Friday, October 9, 2009

State Constitutional Convention? No Way!

Assemblyman Brian Kolb recently introduced legislation calling for a constitutional convention to address certain matters. He's been pushing it in newspaper essays around the state. There's a website, full of noble purpose, at

Locally, journalist Chris Wilmot pushed the idea in the Smugtown Beacon earlier this week, citing all the right reasons for having a convention.

Convention backers should relax.   A constitutional convention is never, ever going to happen in New York.  At least not in the lifetime of anyone reading this.

That's because to have a convention requires a vote of the state legislature.   The state legislature is the source, the guardian and protector, of all of the problems that make a constitutional convention necessary.   It would never vote away its power to preserve New York's unique and debilitating status quo.

Aristocracies and oligarchies do not cede power voluntarily.  The state legislature is wholly-owned by New York's aristocracy:   public employee unions and a host of other special interest groups forming the core of support for the state Democratic Party.   An aristocracy to which Republicans in Albany, especially the State Senate, have been sucking up for decades.

The rest of the populace works to support the aristocracy, as in feudal times. Which is exactly what New Yorkers do, paying among the highest taxes in the country.

The public employee unions spent millions in anti-convention TV advertising the last time it came up on the ballot in 1997.   They won.

So it comes down to this:   if New York had the kind of legislature that would allow a constitutional convention, we wouldn't need a constitutional convention.   And, conversely, as long as we need a constitutional convention, we'll never get one.

Besides, any constitutional convention the legislature might approve would include current state legislators as delegates, and therefore would be a presumptive fraud.

No.   The only way out for us is for the counties of western New York to coordinate and organize, draw up a plan of self-government, and apply to the federal government for statehood, citing the West Virginia precedent.  

Supporters of such an effort of course will be ridiculed in the traditional media as extremists, for the sin of wanting jobs, and wanting to to live in a place with policies more like the 49 other states.

In any event, the effort would have to wait for a Republican congress.   Because New York is the model of where national Democrats are now trying to drag the rest of the country.   Wanting out of the poisonous brew of New York's state policies is an implicit rebuke to what national Democrats hold dear.

Until this happens, western New York remains, in economic terms, the Cuba of the United States:   a dead economy, frozen in time.


Rottenchester said...

I'm disgusted by both parties in the Lej, and I agree with your not-gonna-happen analysis on the constitutional amendment.

But -- here's the question secessionists never seem to answer to my satisfaction. Isn't WNY a net winner in the distribution scheme in New York? In other words, for every dollar we send to the state, don't we get a good deal more than $1 back?

If so, why would we want to secede?

Also, even if we could magically wave away the current state government and put a new, more functional one in charge, we'd still have to deal with the county and town governments around here, many of which are not great models of efficiency.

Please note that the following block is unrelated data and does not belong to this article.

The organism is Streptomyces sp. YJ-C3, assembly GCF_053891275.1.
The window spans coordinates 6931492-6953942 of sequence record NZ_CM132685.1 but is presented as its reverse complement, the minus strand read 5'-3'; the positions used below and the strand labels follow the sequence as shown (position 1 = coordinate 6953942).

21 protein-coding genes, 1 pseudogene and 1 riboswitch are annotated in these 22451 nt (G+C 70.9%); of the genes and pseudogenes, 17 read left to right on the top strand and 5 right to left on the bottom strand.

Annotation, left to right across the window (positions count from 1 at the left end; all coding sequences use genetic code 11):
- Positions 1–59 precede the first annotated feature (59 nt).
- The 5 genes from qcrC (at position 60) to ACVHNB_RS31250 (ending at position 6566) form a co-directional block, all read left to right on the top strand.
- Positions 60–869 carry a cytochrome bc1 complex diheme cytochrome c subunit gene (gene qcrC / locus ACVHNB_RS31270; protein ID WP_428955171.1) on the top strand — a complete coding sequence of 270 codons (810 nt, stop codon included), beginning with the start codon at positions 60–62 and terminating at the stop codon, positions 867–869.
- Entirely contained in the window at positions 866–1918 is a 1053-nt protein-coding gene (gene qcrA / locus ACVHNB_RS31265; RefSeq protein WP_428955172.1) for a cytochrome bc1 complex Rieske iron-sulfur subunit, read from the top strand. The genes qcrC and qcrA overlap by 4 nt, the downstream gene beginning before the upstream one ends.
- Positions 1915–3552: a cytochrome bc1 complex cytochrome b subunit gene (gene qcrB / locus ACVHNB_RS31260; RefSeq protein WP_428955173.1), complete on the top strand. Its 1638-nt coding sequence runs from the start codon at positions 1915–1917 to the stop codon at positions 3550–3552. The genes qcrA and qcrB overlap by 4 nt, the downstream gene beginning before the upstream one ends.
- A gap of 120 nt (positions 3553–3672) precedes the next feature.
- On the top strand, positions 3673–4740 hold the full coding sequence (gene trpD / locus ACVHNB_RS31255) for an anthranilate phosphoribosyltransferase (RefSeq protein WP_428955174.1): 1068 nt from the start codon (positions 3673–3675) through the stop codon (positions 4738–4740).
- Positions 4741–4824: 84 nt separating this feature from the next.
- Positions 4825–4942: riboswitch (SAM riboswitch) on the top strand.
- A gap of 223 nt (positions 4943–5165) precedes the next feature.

The whole secession discussion seems like a distraction to me.

Philbrick said...

The point is:

1. To get out from under the policies that cause us to send all those dollars to Albany in the first place. Setting up Medicaid as it works in nearly all the other states, rather than the hyper-expensive New York model is just one example.

2. To get out from under the policies that cause the cost of local government to be unnecessarily and unreasonably high. Two examples are the Wicks law, that adds mightily to the cost of publicly-funded buildings, and the Taylor Law, whose binding arbitration provision takes totally out of the control of elected officials their single greatest operating expense: employee costs.

3. To get out from under the state policies that make the cost of doing business here the highest in the country outside of Hawaii, thereby jump-starting the economy and allowing for creation of jobs. With the right policies, we can have in-migration replacing the mass exodus that's been a fact of life for years.

The net result would be that western New York would be economically, at least in terms of the costs of governmental services, on a plane with the other states, nearly all of which are more prosperous than we are now.

Rottenchester said...

I believe you're a native New Yorker. I'm not. I'm from a small town in the Dakotas, and let me tell you, it just isn't the Wicks law, the Taylor law, state policies and Medicaid that cause the high taxes around here. Western New Yorkers -- Republican or Democrat -- expect a level of government service and government involvement far beyond that expected in, say, the Plains or Inter-Mountain West (to pick two places where I've lived).

I pay far more in town and school taxes, and income tax, than I would out West. But the level of service I receive here is far beyond that in the West. Schools in Pittsford are world-class. The town services I receive in Pittsford are far beyond the services out West. People here expect much, much more from government than is expected out there.

The costs of government services are a two-way street. Waste is part of it, but responding to the demands/expectations of the population is the other part. Western New Yorkers expect a hell of a lot from government, and I don't see how secession alone will address that.